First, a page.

Local businesses will host their monthly Art After Dark on Friday, Feb. 1 from 6 - 9 p.m. Emily Merten | Mustang News

Downtown San Luis Obispo comes alive on the first Friday night of each month for a free night of art, music, food, and drink. More than 25 downtown businesses, all within just a few square miles, open their doors from 6 to 9 p.m. for a night celebrating local art at Art After Dark.

Local organization ARTS Obispo hosts the monthly art walk to connect community members, businesses, and artists.  Downtown businesses of all kinds — restaurants, galleries, boutiques, salons, and more — showcase artists of their choice and turn their storefronts into spaces for visitors to eat, drink, and celebrate art.

“Art After Dark is really art beyond the walls,” President of ARTS Obispo Peggy Sonoda said. “It takes it to places where people go, where people eat, where people get their hair done. It makes use of alternative spaces.”

Wanderers should expect to see much more than paintings hanging on walls. Many businesses get creative for the night and offer interactive events or performances. In May, community members came together to paint a mural on the walls outside of East Wellbeing & Tea, a luxury spa on Monterey Street. On July 6, aerial dancers twirled above viewers’ heads in the very same parking lot.

“When we come to Art After Dark, it’s a wonderful experience because we get to see all these people who are really focusing on their craft,” East Wellbeing & Tea owner Jill Stollmeyer said. It inspires each of us to reignite those flames and realize that we all have that creative flow.”

July’s featured event at East Wellbeing was made possible by the aerial dancers at Levity Academy, an aerial arts school in San Luis Obispo. Dancers of all ages took to the silks to show off their skills.

“It’s probably the most spirit-filling adventure I’ve been on,” dancer Sara Kinsey said of performing. “You just become a different character. You escape into this world in the silks.”

Emily Merten | Mustang News

Just a few doors down, ceramics studio Anam Cre invited guests to throw clay pieces on the wheel, followed by raku firing — a form of Japanese pottery — right in their parking lot. And right across from the flames, ballerinas from the Ballet Theater San Luis Obispo performed in front of SLO Provisions.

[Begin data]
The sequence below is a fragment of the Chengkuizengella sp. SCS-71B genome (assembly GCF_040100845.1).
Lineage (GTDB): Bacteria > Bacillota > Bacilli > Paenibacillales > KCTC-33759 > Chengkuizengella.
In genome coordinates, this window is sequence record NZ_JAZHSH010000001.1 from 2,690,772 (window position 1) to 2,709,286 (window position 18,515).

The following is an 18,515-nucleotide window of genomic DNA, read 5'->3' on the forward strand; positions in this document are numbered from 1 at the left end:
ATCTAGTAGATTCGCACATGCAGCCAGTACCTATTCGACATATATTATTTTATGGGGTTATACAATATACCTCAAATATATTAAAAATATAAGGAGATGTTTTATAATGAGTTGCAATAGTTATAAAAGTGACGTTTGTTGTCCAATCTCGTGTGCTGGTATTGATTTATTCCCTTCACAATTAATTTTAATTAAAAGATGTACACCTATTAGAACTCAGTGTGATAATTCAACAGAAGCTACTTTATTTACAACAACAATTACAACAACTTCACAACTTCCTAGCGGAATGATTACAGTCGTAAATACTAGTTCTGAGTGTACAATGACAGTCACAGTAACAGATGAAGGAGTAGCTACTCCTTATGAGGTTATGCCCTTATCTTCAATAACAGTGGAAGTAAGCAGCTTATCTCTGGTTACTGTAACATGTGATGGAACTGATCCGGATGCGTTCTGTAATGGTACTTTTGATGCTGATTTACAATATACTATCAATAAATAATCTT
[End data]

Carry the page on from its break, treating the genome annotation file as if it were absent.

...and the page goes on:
Local artist W.B. Eckart has attended Art After Dark since it began years ago. Over the years, he said, he has watched the monthly event enhance and expand its scope. In July, his paintings were exhibited at the 4Cats Cafe & Gallery.

There [are] a lot more places to go to now,” Eckart said. “And the variety of artwork is really impressive. It’s a great venue for artists to have their work seen by a lot of different people. Plus, it’s a fun evening out.”

The crowd at Art After Dark is made up of all age groups, according to Sonoda. From rock-painting parties at Pipsticks to live music and chocolate and wine tasting at Mama Ganache Artisan Chocolates, all viewers can celebrate art in its many forms on this night.

The program continues to expand. At September’s Art After Dark, ARTS Obispo cut the ribbon on their brand-new event space downtown on Court Street called The Hub. Here, ARTS Obispo can host their own exhibitions at Art After Dark.

Pipsticks craft store held a rock painting party at July’s Art After Dark. Emily Merten | Mustang News
Pipsticks craft store held a rock painting party at July’s Art After Dark. Emily Merten | Mustang News

ARTS Obispo president Sodona said the organization hopes to foster a strong connection with Cal Poly students. Events like Art After Dark and spaces like The Hub provide ample opportunities for students to talk with local artists and even display works of their own.

Environmental protection and management junior Grace Gubbins said Art After Dark provides not only a night of entertainment, but also an important opportunity for students to engage in the local art scene.

“I think it’s important for students to be involved in the community and the arts community in San Luis Obispo,” Gubbins said. “It’s a booming community and if students are involved in that, it’s an easier way to connect everyone in San Luis Obispo.”

Leave a comment

Your email address will not be published. Required fields are marked *